Some philosophers use a lot of words. The most word-shy means of expression is the haiku, a poem in which the number of syllables is severely restricted. (Opinions vary, about exactly what the restriction should be, to model the Japanese originals.) Here are some haiku, taking the form very broadly, capturing the thoughts of the least haiku-like philosophers. I donít claim much for them as poetry. But any contributions for philosophers I havenít covered? Brandom? Habermas?
 

Plato
flames leap
shadows dance.
stillness lies behind.

 
Aristotle
rabbits mate
stars circle
everything knows its target
 
Wittgenstein
wings beat at
invisible walls.
learn to love the bottle
Peacocke
to see is soon to think
but thinking this not that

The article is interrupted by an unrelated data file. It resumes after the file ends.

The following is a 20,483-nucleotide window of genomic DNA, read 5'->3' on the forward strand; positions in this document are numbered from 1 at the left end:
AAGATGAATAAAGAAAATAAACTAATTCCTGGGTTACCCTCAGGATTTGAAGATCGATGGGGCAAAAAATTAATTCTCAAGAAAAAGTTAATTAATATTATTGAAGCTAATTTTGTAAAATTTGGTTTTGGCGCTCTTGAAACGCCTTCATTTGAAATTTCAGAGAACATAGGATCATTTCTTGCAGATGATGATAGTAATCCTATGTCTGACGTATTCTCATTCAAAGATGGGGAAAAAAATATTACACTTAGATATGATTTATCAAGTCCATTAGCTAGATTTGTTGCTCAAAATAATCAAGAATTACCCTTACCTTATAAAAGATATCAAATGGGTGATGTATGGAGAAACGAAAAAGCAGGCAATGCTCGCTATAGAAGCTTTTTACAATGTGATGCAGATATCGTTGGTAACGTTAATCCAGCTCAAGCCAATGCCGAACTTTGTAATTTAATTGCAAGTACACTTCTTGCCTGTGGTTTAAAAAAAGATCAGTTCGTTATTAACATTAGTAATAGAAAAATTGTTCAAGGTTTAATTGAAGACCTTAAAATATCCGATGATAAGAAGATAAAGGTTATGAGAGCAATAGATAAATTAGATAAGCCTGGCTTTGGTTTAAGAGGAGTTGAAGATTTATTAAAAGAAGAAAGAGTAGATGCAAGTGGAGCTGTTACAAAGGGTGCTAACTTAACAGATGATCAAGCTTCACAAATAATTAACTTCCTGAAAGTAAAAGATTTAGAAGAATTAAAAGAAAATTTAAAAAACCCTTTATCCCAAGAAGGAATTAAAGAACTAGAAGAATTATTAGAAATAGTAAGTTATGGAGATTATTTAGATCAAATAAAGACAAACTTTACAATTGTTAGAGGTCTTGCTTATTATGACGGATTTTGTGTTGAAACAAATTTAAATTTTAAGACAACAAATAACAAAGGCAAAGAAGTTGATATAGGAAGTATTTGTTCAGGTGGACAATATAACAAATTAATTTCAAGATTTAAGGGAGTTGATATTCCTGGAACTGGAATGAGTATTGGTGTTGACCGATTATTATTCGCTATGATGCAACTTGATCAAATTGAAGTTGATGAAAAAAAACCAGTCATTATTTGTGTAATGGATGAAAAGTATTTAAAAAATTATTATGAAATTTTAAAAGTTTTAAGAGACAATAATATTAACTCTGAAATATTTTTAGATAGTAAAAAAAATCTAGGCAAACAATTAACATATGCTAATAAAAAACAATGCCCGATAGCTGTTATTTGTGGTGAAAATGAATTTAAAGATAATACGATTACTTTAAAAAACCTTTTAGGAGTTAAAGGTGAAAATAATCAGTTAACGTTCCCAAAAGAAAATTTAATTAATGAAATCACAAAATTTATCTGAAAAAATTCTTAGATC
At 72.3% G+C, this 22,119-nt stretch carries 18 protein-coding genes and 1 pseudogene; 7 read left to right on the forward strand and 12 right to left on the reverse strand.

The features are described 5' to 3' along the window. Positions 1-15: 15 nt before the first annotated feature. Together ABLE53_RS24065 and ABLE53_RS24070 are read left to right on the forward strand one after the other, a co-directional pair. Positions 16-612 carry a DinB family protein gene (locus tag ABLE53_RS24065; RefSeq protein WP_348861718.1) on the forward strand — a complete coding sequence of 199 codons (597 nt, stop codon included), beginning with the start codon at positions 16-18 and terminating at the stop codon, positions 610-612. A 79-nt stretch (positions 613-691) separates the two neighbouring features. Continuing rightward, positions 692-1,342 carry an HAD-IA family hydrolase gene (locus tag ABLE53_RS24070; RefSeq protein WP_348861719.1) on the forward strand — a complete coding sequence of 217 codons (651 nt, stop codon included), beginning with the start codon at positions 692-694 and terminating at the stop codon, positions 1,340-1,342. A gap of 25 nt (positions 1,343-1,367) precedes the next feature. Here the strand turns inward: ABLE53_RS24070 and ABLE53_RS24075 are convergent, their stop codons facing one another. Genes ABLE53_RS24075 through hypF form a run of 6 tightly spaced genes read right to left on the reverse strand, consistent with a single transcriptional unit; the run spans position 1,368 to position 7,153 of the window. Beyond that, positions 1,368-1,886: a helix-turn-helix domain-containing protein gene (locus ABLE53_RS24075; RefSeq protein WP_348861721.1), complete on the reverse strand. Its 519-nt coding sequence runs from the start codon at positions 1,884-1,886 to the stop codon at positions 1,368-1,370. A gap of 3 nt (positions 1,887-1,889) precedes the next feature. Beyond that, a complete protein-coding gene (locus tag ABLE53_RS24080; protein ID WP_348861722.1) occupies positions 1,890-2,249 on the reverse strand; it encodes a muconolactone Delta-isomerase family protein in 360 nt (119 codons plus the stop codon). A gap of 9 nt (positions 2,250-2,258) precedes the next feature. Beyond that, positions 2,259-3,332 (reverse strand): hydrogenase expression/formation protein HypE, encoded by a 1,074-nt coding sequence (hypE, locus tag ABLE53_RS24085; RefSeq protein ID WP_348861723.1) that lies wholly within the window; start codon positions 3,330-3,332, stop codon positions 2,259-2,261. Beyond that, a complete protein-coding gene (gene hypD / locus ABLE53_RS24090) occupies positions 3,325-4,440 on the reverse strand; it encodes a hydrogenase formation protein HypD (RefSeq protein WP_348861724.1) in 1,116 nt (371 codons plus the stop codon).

is sometimes hard to say
McDowell
the world is full
of lovely things
only when you find them.
 
Hegel
the stream bends back
often, but always
goes where it is going
 
Putnam
round pegs are there
and really donít go into
square holes
 
Dummett
warm dinosaurs or cold?
hard to tell but
perhaps neither
 
Heidegger
stone
axe, no longer
rock, chipped by

nothing

 

Finally here are two that are not about particular philosophers. The first is inspired by the debate about the extensionality of belief, from Frege to Salmon and more recently Jennie Saul. The second is a kind of riddle: why does it fit its title?
Superman
one man does what
the same man cannot.
Lois flies tonight
 
Syllogism
human bones
Xantippe knew:
eventually the hemlock